Black Caps jolted back to reality by Windies

Last updated 05:03 20/12/2013
Brendon McCullum
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HARD DAY AT WORK: Brendon McCullum leaving the pitch in Hamilton yesterday.

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After the elation and hangovers of Wellington, this was the jolt New Zealand's cricketers needed.

Test series wins are not meant to be easy and this one will now be a tough scrap against a spin-heavy West Indies, after the tourists punished New Zealand slipups and showed backbone to be 289-6 after day one of the third test.

The prolific Shivnarine Chanderpaul resumes today on 94, just four short of overtaking Allan Border as the world's sixth-highest test runscorer, and six short of his 29th test century.

Without his intervention and a 200-run stand with a counter-attacking Denesh Ramdin (107), the series would have moved fast into non-event status with the hosts already 1-0 up.

After West Indies lost 4-9 in 34 balls - one to an abysmal shot from Marlon Samuels - they slumped to 86-5. The tourists looked down and out, but New Zealand's bowlers were flattered.

"We might have been a little ahead of ourselves from the last one," all-rounder Corey Anderson said.

"Obviously we thought when they were 90-5 that things might happen as fast as they did in Wellington, but they didn't and we've got to peg it back a bit."

Whether it was collective weariness from the first two tests, or the afterglow of a comfortable victory and two bonus days at home, this wasn't New Zealand's best work after they won the toss and sent West Indies in.

The catching was below-par in Dunedin, outstanding in Wellington, and sloppy at Seddon Park. Three went down between two usually outstanding grabbers, Kane Williamson and Tim Southee.

Williamson's miss of Ramdin on 57, off Ish Sodhi, cost another 50 runs but the West Indies gloveman fell to golden arm Anderson three overs from stumps.

Ramdin clouted 18 boundaries in his 148-ball knock, his fourth test century, while Chanderpaul was the immovable wall and offered no chances.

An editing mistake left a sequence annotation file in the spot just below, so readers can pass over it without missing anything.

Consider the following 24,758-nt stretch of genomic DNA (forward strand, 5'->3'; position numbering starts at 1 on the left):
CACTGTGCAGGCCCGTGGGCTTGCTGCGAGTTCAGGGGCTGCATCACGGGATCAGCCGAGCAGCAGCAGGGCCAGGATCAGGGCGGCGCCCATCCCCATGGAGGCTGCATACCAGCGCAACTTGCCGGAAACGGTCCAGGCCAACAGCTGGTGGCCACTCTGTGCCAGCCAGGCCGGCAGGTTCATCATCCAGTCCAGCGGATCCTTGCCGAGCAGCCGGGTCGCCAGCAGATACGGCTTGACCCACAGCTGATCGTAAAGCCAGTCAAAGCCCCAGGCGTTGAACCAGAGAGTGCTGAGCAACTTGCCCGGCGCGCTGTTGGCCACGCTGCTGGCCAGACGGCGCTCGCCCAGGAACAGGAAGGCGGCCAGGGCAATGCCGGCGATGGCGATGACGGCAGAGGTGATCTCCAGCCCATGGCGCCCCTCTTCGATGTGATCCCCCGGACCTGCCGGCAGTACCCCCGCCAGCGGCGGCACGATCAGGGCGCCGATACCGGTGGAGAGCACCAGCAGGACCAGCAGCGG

Anderson, whose 3-25 made him the most successful bowler, felt New Zealand still had the upper hand on a dry surface far more friendly than the Basin.

"We're still in a good position and it's a good cricket wicket. We won the toss and knew we had to bowl in good areas and we got a bit lost during that middle session and they capitalised," Anderson said.

Bowler of the moment Trent Boult rocketed to 10th in the world test bowling rankings after his 10-wicket heroics in Wellington. Yesterday he sent down 19 wicketless overs where it didn't swing or zip like it did a week previous.

Southee moved to 96 test wickets and looked the most likely, while Sodhi had a day to forget and dropped short too often, even if he produced a few gems among them.

With the second new ball only 10 overs old, New Zealand should back themselves to run through the West Indies tail. Then they need to top 400 in their first innings for a fifth successive time and build a lead, mindful of the threat spinner Sunil Narine has posed them before.

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With the pitch likely to favour spin, the tourists also have left-armer Veerasammy Permaul for one last roll of the dice.

The toss was a head-scratcher after McCullum continued the trend of the last 10 tests in New Zealand where the winning skipper has bowled first.

He said on test eve the overhead conditions would determine his decision. The sun shone, visiting skipper Darren Sammy called incorrectly but McCullum predicted enough swing and seam for his in-form pacemen.

It would have been preferable to see New Zealand try to bat the tourists out of the series.

- Fairfax Media

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